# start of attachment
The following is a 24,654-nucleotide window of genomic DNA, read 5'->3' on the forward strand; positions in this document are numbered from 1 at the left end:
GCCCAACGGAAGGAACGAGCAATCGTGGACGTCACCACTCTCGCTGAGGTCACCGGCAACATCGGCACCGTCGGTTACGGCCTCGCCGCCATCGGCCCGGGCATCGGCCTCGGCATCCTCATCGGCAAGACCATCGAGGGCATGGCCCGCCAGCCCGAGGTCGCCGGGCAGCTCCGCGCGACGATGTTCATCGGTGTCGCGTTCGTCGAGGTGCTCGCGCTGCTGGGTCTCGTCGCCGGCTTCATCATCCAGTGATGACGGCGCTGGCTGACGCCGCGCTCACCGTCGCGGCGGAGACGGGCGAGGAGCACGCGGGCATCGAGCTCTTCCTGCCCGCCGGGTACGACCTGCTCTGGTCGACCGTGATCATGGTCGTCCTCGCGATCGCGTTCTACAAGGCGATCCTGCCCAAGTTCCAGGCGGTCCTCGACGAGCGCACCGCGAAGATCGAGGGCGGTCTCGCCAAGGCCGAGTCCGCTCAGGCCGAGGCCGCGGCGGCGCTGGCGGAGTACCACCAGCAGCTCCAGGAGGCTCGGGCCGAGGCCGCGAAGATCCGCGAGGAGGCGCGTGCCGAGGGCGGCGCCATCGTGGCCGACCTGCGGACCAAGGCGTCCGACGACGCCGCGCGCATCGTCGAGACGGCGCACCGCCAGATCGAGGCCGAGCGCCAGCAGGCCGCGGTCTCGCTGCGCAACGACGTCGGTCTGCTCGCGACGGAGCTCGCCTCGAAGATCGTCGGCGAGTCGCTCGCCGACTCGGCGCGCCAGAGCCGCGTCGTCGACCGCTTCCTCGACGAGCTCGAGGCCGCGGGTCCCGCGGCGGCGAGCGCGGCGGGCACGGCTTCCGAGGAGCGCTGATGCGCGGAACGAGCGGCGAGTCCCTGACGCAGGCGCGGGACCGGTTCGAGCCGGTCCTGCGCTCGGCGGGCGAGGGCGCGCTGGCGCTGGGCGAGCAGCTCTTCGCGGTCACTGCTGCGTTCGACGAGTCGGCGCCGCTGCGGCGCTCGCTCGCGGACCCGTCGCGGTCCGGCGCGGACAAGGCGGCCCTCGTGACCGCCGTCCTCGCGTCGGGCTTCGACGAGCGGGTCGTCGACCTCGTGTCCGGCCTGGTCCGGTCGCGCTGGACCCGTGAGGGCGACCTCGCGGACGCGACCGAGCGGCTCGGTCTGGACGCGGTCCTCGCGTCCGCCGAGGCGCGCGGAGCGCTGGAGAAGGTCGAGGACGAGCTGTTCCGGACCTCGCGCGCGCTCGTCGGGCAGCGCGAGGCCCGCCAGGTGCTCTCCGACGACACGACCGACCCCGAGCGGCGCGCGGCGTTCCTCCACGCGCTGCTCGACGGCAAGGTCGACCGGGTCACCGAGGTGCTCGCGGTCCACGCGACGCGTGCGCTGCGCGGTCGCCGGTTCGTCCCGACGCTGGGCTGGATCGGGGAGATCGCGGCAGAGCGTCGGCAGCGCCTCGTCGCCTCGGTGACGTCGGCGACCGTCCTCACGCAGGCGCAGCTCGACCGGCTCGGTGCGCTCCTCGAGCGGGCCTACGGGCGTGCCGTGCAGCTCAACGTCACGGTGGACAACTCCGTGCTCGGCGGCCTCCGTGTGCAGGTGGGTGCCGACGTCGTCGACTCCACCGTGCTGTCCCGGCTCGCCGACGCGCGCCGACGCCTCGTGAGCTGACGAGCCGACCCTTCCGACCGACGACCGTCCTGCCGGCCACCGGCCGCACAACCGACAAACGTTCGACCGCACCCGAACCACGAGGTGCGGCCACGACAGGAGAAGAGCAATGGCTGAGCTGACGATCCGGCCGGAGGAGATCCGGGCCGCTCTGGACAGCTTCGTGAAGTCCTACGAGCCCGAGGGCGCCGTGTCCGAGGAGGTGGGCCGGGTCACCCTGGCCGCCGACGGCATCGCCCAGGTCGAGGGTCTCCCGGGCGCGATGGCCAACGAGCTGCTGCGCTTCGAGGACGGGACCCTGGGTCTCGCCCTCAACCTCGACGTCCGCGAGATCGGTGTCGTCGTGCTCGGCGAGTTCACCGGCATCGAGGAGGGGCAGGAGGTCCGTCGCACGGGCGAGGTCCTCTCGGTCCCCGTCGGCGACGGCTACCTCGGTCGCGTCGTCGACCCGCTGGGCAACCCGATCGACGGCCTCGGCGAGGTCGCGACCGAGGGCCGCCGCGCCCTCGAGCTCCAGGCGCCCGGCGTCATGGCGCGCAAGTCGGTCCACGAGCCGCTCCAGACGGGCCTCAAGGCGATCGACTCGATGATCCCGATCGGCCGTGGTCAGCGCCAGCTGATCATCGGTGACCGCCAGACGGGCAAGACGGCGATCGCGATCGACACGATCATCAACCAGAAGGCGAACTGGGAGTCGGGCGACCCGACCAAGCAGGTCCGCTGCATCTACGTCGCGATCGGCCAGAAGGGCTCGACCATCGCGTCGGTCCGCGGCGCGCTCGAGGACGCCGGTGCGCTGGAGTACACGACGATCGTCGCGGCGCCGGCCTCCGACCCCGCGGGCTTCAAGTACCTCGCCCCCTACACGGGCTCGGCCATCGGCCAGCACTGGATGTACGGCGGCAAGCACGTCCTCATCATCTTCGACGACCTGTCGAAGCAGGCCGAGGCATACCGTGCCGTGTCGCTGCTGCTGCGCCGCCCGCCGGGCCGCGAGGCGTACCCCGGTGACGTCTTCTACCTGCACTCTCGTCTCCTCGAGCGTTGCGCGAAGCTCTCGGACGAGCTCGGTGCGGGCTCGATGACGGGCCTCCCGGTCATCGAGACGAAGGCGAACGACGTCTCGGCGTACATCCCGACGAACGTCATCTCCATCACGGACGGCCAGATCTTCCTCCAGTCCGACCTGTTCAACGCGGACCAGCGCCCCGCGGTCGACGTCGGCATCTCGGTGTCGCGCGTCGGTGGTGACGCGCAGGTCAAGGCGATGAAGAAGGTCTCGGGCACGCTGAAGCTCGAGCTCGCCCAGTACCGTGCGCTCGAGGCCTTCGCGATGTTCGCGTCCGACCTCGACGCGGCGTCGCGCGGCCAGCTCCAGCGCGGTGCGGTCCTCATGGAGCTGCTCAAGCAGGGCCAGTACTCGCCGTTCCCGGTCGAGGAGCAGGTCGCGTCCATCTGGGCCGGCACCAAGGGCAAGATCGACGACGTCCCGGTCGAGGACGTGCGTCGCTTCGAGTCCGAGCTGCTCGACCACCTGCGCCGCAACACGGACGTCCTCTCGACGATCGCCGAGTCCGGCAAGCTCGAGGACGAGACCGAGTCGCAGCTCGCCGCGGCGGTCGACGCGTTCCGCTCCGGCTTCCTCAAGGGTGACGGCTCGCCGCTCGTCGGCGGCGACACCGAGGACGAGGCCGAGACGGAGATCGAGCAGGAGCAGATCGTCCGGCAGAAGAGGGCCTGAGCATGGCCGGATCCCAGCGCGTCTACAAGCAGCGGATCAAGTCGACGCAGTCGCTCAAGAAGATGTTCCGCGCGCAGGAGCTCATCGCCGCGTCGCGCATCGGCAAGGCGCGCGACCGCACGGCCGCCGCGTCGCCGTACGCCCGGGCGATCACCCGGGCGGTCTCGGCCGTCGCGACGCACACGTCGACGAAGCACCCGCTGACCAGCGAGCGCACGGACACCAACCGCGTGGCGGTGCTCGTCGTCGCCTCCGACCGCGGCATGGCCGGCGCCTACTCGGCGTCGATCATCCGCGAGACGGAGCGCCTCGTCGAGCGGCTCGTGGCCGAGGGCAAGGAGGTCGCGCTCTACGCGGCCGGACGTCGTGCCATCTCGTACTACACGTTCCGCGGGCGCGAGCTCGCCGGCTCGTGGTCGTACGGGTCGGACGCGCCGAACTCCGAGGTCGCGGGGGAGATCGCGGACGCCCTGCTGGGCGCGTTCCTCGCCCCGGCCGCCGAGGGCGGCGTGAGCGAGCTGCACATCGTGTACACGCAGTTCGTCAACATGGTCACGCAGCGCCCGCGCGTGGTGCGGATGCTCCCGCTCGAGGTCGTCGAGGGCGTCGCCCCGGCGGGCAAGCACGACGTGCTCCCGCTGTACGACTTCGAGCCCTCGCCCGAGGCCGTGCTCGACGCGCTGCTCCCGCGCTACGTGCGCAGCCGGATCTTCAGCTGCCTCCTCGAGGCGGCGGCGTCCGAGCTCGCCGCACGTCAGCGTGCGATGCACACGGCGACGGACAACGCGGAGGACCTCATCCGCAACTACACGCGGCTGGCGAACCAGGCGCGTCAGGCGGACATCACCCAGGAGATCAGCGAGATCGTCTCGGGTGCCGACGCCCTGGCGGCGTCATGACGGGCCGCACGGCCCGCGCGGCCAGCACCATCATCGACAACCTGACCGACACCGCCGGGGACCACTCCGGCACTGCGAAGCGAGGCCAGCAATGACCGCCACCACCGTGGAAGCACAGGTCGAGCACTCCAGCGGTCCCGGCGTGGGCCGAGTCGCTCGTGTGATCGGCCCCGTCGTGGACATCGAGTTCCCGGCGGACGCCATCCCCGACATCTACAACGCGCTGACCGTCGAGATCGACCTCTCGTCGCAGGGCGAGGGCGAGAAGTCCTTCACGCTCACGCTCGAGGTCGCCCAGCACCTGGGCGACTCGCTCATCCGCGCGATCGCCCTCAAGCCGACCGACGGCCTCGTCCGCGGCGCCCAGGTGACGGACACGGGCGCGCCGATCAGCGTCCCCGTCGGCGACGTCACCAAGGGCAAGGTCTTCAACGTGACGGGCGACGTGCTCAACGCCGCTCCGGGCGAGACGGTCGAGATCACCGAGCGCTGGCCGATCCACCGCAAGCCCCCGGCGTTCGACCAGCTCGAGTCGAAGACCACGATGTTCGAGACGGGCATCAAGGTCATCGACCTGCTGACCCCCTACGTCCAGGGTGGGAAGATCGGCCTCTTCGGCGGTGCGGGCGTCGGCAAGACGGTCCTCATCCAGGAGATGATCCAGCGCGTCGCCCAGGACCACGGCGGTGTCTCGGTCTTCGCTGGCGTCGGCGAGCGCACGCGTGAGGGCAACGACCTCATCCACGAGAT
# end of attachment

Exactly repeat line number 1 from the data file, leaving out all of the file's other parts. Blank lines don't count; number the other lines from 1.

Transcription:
The following is a 24,654-nucleotide window of genomic DNA, read 5'->3' on the forward strand; positions in this document are numbered from 1 at the left end: